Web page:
South Korea in 1953 built its first guard post on its eastern coast shortly after the two Koreas concluded the military armistice ending fighting in the Korean War. (Cultural Heritage Administration)

South Korea in 1953 built its first guard post on its eastern coast shortly after the two Koreas concluded the military armistice that ended fighting in the Korean War. (Cultural Heritage Administration)

By Kang Gahui and Lee Jihae

A guard post on the country’s eastern coast will become a cultural heritage, the Cultural Heritage Administration (CHA) announced on April 8.

Symbolizing the division of the Korean Peninsula and the Cold War, the guard post was the first facility of its kind built in South Korea shortly after the military armistice ending fighting in the Korean War was signed in 1953.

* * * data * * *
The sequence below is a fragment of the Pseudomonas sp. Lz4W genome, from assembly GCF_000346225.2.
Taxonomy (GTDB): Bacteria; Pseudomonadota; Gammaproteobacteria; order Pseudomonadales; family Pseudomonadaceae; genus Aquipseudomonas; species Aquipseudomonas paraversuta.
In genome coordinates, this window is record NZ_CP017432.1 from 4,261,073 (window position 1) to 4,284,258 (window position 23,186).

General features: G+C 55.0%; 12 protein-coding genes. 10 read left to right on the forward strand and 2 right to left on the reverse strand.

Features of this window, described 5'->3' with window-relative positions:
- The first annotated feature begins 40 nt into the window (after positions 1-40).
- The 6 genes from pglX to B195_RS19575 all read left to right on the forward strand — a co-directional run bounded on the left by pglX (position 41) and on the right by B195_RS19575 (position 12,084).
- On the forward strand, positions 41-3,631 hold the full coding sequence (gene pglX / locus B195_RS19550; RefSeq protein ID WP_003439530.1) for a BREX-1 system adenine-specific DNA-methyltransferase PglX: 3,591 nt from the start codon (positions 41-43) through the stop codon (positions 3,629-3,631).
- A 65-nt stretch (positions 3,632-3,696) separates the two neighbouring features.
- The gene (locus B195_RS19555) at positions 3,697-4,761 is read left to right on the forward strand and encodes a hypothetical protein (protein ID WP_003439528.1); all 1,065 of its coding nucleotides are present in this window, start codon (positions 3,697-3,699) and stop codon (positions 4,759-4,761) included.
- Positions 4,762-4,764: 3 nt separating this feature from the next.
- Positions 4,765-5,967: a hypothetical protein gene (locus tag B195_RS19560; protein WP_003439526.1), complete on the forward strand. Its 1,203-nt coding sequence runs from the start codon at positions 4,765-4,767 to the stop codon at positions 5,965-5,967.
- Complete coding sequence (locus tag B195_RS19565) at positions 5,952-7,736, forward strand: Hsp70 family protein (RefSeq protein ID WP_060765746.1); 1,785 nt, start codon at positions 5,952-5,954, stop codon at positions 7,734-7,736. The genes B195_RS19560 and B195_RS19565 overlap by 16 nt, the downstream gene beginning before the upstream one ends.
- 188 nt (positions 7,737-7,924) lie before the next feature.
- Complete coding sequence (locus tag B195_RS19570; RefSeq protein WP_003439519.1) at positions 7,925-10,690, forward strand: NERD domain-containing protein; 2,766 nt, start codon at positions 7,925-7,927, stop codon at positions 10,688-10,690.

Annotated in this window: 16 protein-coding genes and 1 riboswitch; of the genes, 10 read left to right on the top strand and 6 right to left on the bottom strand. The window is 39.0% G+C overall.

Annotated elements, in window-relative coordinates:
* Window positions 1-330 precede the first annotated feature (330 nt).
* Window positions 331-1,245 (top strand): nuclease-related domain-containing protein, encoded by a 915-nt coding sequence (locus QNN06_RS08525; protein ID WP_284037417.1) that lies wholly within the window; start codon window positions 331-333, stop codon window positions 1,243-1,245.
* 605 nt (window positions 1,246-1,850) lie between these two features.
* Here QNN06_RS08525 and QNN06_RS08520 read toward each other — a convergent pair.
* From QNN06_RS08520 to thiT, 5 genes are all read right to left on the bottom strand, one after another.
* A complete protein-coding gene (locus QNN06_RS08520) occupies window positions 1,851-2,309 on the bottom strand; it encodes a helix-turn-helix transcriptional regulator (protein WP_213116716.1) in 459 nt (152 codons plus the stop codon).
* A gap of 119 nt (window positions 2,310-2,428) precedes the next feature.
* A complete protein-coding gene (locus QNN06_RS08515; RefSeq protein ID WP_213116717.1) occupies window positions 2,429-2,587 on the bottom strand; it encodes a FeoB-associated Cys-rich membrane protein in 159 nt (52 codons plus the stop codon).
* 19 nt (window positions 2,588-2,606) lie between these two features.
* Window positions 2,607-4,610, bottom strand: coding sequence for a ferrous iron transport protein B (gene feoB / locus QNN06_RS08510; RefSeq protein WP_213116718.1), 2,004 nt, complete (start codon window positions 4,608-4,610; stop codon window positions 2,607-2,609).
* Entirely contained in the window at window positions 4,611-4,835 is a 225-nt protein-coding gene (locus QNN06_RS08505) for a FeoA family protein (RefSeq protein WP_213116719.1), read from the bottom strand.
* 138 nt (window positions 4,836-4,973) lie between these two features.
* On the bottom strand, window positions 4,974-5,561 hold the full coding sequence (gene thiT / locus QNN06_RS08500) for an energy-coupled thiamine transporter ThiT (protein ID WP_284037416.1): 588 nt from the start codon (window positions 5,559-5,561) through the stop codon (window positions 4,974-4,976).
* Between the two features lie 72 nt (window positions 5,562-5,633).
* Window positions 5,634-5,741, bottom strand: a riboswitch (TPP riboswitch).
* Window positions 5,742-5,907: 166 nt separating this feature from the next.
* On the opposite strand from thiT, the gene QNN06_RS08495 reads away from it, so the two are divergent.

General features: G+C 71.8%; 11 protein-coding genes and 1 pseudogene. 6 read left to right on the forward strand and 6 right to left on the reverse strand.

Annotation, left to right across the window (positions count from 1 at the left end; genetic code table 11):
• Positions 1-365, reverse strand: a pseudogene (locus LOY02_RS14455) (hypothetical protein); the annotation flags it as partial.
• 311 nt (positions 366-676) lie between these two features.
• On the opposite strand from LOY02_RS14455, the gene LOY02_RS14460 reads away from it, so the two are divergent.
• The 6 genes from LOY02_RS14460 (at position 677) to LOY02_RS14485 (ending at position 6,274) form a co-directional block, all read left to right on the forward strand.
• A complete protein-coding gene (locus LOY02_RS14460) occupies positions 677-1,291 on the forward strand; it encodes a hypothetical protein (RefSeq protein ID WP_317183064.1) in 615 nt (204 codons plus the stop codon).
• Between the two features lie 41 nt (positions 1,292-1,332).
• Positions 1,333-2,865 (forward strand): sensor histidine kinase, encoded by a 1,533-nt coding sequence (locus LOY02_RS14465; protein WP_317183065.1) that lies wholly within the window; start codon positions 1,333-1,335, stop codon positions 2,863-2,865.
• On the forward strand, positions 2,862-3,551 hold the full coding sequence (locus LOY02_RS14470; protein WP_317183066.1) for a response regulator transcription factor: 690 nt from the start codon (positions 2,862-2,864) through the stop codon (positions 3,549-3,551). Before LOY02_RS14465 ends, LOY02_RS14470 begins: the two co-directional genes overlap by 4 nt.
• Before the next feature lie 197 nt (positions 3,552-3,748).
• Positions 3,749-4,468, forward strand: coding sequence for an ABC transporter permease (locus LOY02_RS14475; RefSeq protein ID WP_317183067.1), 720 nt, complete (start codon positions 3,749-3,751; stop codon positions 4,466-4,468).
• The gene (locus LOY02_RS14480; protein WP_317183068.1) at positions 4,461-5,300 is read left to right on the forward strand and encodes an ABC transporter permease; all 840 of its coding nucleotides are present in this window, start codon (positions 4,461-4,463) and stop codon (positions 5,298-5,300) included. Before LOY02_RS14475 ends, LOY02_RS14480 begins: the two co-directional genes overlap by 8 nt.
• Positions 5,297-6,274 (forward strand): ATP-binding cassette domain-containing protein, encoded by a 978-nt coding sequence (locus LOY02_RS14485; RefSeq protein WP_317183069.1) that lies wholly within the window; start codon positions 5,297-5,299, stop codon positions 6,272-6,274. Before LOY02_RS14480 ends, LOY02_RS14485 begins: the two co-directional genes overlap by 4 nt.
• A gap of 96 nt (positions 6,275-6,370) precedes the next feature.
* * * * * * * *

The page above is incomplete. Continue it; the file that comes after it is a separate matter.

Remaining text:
“The guard post vividly symbolizes the division of the two Koreas and the continuation of the Cold War. It also expresses the need for cooperation and peace between both Koreas,” the CHA said.

The guard post is located about 580 meters away from its closest North Korean counterpart, marking the shortest distance between guard posts of the two Koreas. It overlooks Geumgangsan Mountain, Haegeumgang River and Gamho Lake, which forms the backdrop for the famous Korean fairytale “The Fairy and the Woodcutter.”

In the inter-Korean summit held in September last year, Seoul and Pyeongyang had agreed to demolish this guard post but later retracted their decision as the guard post was deemed to have historic and symbolic value.

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